But I’m not hiding anymore.  I give Him the dusty, bent up parts of me that no one else will take, even if I tried to offer them.  Because we’ve got a God who takes the mess.  It doesn’t make it okay to pray with anger or ignorance or sadness.  But He’ll take it, because He is big enough for that.  I have a habit of limiting God.  I am like a vacuum, sucking up all the things I think I’m tough enough to handle, the questions I think I’m smart enough to figure out.  I don’t think God wants that.  I’m hesitant to justify my sinfulness – I don’t want to come across like I’m doing so – but maybe God wants the ugliness even if it is sinful.  Maybe He would rather me shout at Him than tear myself apart.  He can handle the shouts of a fragmented, tiny, insignificant girl.  But I cannot handle the claws on my own hands.  What is deadly to me is nothing to Him.

So here we are: my open notebook taunting me with the things I’ve written.  But the trouble is, I feel that.  I told Him the truth when I wrote what I did – that it was the way I felt and that I don’t know what to do about it.  But it doesn’t make it right.  It just makes it even more important that I do something about it.

I don’t know why I was compelled to tell you all of this.  It holds me accountable, I suppose, when I blog about things I probably should just keep to myself.  But I promised myself not to fake it, here or anywhere else.  So I won’t.  It’s the one things you can be sure of with me.  Writing this makes me feel like I really do have to do something about it.  I think everyone needs a way to be held accountable – and it is beginning to seem like mine is through the public forum the internet.  I thought I hated the internet as a primary communication tool – but maybe it’s not all bad.  It’s the thing I seem to need lately.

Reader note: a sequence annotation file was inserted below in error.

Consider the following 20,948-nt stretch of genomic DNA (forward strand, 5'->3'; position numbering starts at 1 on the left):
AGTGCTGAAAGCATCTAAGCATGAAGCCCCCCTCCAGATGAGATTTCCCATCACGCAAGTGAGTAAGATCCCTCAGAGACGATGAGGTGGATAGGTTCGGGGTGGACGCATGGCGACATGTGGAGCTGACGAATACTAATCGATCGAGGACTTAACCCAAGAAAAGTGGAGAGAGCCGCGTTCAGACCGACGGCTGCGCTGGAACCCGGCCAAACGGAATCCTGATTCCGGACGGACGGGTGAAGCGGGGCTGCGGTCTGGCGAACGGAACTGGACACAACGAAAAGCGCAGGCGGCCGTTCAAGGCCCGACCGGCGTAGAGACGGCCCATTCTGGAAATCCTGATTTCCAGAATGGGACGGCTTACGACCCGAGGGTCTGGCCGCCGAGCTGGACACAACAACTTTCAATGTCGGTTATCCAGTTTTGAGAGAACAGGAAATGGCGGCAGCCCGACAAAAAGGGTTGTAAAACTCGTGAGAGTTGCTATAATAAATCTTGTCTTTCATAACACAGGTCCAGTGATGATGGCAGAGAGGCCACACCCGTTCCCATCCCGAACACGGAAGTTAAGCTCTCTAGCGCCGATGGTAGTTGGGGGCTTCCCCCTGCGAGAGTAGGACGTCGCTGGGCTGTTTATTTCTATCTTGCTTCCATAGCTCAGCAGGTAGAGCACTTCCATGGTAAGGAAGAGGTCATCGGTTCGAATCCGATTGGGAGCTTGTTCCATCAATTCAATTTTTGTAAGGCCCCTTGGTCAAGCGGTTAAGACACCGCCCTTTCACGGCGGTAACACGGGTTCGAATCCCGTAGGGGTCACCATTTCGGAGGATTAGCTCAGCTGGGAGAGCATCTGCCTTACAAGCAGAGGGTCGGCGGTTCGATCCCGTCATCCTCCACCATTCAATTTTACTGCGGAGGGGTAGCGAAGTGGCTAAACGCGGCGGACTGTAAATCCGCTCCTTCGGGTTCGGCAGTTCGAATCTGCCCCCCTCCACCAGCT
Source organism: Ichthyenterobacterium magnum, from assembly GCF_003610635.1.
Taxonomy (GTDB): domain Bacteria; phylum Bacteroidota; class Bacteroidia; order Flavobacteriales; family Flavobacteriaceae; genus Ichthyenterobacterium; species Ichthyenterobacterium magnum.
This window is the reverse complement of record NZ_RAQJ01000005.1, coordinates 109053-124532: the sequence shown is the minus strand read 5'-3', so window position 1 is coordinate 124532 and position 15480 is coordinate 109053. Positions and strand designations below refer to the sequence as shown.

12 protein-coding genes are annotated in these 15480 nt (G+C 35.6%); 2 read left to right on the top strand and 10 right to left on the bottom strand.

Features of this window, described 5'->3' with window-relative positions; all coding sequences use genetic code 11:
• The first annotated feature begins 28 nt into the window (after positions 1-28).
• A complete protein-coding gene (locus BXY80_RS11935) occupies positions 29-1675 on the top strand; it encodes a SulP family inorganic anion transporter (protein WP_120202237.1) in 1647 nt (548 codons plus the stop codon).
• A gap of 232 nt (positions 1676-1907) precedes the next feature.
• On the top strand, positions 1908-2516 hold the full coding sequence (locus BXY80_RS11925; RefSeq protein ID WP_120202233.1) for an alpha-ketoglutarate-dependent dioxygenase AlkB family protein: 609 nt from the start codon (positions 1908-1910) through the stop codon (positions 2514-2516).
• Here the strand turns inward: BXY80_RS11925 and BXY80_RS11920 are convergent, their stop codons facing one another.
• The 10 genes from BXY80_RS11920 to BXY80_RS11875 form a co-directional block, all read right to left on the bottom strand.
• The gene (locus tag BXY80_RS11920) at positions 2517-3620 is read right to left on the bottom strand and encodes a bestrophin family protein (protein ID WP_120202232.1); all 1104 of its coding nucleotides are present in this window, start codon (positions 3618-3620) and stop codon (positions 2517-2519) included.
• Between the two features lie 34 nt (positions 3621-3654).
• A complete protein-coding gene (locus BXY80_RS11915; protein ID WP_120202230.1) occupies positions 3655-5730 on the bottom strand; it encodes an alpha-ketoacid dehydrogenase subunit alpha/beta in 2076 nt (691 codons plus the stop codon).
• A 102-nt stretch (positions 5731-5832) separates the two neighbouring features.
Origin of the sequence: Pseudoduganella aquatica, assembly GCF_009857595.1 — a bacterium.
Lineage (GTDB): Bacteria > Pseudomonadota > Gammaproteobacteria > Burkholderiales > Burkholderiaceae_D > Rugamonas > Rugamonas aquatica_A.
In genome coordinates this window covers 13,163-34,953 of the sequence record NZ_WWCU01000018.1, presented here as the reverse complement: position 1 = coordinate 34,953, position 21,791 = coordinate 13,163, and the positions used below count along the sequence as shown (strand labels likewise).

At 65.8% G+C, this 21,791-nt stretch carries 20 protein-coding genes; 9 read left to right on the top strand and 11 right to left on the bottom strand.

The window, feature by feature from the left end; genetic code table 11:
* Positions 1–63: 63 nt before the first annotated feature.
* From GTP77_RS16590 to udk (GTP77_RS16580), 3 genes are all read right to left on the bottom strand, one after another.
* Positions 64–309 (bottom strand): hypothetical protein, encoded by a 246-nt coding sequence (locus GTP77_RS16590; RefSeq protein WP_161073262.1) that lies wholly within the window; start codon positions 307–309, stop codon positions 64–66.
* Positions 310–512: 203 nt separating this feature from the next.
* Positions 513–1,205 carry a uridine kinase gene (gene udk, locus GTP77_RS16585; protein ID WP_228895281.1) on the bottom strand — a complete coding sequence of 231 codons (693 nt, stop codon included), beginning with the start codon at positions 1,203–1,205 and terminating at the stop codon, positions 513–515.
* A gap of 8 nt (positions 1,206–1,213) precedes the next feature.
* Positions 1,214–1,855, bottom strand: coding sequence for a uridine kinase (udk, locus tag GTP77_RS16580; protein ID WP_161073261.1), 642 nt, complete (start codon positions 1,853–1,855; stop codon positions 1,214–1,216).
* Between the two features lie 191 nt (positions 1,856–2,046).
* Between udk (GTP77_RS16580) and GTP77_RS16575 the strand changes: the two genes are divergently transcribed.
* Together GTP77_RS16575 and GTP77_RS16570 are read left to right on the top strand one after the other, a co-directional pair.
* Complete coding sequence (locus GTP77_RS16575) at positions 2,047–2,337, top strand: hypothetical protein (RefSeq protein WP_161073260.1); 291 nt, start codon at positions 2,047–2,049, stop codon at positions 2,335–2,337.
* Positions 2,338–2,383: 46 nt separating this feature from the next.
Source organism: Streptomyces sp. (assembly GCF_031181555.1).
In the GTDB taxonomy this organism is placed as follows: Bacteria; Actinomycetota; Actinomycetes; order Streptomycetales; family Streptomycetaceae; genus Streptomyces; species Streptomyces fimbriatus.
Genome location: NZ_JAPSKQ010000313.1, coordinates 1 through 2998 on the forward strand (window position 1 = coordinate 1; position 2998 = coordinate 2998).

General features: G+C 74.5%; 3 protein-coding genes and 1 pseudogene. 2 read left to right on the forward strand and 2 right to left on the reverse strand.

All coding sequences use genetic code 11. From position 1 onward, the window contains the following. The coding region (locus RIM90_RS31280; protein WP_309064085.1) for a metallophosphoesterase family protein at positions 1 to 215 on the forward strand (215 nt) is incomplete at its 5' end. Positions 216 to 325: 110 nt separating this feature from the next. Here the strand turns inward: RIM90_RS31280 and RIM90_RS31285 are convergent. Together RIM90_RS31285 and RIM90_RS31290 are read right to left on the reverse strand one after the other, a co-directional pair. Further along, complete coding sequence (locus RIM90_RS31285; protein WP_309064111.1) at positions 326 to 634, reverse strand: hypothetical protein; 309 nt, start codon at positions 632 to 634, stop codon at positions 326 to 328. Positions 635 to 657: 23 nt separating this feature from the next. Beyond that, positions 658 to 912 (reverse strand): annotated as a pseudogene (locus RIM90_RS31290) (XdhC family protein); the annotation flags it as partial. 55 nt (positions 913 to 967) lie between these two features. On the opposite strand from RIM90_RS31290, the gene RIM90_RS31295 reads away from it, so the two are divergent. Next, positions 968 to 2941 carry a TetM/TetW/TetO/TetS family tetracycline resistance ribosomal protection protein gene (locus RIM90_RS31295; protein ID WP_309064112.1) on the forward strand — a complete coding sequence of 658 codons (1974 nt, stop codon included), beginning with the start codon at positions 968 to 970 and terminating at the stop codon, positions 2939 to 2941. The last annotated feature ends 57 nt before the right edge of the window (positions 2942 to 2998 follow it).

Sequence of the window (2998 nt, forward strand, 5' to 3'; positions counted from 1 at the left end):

New prayer.

Father.  Forgive my ignorance.  I hate it.  It’s ridiculous.  Give me eyes that see only You, past all my blurry desires and supposed answers, past all my shouts of anger and pleas for simplicity.  I know You only give good things.  I know nothing slips past Your view.  I know You teach me the way I need to be taught, even if it hurts, and even if I hate it and think that I know better.  I know nothing.  Push me down.  Grant me the peace that comes with humility.  All of us – grant us all that peace.  Amen.

Convincingly Accurate Portrayals of Sinking and Swimming.

I have only seen beautiful people.
You should sit down for this
because I want you to
understand the gravity of the situation.
We are floating on the surface of an
ocean of possibility.
The probability of dying down there is immense,
and the probability
of finding the pirates’ treasure is not much less.
Still we float,
and we are content to do so.
Do you ever hate that about humanity?
Are you ever ashamed of our irrational fears?
Let us sink like stones to the abandoned sea floor,
once the top of a mountain before the earth turned herself inside out.
If only we could be like the plates,
shifting and breaking,
causing earthquakes and explosions.
I have always lived in the unfulfilled dramas,
praying for a breaking point
but never really expecting one.
Someone once said that the world would fall into anarchy
if we all just said the things we felt
I’m not sure if we would really mind that.
We crave that.
Upending the triviality for the reality.
Sometimes I think it’s all in my head,
that I am the only one who sees this.
But they are out there
And they notice things like no one else,
and I think we could change something.
When you see the ones that mean it,
you believe in your sanity again
and if we just promised one another that there was a point behind the pointlessness
then we could save ourselves a whole lot of wondering.
Let’s fall onto the grass like starfish
left behind after the sea receded into the dirt.
And there,
we will swear to ourselves and the angels that we aren’t going to be hypocrites anymore.
Dance the infinite dance.
It’s not a new line but it’s the truest one I can think of.